SpeedBreed: A crop breeding center built for speed
The time it takes to develop new varieties of economically important crops like rice, wheat and maize is not fast enough to keep up with the demand in a rapidly changing environment. The need for new varieties is particularly critical with the changes in climate patterns. Delayed monsoon, drought, or too much rain is disrupting global cropping cycles, providing opportunities for emerging new pests and diseases and farm operations leading to declining food security.
It may take 8 to 9 years to develop a new rice variety using conventional breeding methods and a few more years for the variety to reach farmers.
“A revolution in rice breeding is what we need now,” Bertrand Collard, a rice breeder at the International Rice Research Institute (IRRI) said in IRRI’s new breeding factory . “Not much has changed in the last 50 years. The methods used today in Asia are generally the same as the ones used in the 1960s and 1970s. More importantly, the rate of yield increase or genetic gain for irrigated varieties is less than 1% per year.”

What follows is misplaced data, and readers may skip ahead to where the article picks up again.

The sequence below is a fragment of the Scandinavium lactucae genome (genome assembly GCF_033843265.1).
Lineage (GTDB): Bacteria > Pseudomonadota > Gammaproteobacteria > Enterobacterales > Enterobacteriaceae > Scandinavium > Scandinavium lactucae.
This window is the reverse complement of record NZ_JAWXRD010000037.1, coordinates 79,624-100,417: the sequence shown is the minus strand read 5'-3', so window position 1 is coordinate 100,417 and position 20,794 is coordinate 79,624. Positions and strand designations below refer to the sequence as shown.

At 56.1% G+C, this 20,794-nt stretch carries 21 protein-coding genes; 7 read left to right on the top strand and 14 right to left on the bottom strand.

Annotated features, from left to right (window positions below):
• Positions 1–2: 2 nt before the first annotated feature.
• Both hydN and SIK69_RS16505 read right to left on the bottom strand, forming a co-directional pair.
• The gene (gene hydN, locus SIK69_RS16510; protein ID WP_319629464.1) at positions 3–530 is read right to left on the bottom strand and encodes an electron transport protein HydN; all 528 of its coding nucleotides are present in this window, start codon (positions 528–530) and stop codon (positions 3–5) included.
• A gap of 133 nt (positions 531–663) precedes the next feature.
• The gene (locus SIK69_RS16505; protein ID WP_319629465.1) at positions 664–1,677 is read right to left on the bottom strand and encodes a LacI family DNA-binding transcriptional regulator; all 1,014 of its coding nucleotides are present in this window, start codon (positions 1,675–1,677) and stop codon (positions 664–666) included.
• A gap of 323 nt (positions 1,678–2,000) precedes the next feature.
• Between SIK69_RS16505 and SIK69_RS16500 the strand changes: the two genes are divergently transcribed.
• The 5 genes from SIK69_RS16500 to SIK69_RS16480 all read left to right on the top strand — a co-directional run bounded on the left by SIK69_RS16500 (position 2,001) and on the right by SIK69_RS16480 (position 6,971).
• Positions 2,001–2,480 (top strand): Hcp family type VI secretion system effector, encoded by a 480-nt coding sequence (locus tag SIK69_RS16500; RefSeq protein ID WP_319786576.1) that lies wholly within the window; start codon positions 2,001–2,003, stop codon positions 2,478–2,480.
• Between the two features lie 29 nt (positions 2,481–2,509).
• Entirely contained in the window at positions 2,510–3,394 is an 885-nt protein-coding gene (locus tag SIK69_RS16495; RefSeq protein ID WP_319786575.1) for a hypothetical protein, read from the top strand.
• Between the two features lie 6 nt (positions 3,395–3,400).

Additionally, a study conducted by IRRI showed that reducing a breeding cycle by two years translates to an economic benefit of about USD 18 million over the useful life of the variety.
Newer breeding technologies have reduced that time to about six years but there is still room for improvement. To address the situation, scientists and plant breeders have stepped up their efforts to accelerate the development of new crop varieties that can better withstand harsher environmental conditions and resist pests and diseases, and produce higher yields that are also more nutritious, and more suited for sustainable agricultural systems.
Building breeding shortcuts
Longer generation times and seasonal constraints are the key restricting…